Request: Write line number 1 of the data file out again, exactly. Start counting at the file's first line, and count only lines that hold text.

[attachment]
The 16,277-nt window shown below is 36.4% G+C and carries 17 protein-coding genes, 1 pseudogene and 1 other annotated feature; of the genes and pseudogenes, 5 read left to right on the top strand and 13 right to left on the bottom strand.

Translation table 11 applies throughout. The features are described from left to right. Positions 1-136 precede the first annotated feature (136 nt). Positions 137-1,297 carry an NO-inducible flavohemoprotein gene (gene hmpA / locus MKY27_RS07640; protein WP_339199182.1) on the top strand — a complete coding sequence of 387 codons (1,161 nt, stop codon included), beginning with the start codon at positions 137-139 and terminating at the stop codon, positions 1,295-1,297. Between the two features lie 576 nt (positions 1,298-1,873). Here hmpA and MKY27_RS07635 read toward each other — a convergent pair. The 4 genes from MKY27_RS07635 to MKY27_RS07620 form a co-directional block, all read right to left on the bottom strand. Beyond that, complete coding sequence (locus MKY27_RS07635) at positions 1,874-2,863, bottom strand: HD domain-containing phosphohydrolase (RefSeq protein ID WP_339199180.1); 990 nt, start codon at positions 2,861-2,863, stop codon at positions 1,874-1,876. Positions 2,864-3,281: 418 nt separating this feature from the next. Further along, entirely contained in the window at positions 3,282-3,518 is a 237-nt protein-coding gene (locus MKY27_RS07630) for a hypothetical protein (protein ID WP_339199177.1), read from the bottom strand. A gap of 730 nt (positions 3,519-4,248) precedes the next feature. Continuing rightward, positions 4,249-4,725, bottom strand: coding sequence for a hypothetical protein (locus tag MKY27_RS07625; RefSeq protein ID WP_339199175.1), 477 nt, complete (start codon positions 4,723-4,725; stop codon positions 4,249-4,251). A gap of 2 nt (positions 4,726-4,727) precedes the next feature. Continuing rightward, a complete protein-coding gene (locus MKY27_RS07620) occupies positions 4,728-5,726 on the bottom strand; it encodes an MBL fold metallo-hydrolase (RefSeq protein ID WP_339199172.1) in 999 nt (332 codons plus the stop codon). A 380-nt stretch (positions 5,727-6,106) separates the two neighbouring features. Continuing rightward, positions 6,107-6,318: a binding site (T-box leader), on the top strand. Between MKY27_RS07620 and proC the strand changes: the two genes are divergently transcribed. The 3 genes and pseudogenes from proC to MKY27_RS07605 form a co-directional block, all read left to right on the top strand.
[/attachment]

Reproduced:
The 16,277-nt window shown below is 36.4% G+C and carries 17 protein-coding genes, 1 pseudogene and 1 other annotated feature; of the genes and pseudogenes, 5 read left to right on the top strand and 13 right to left on the bottom strand.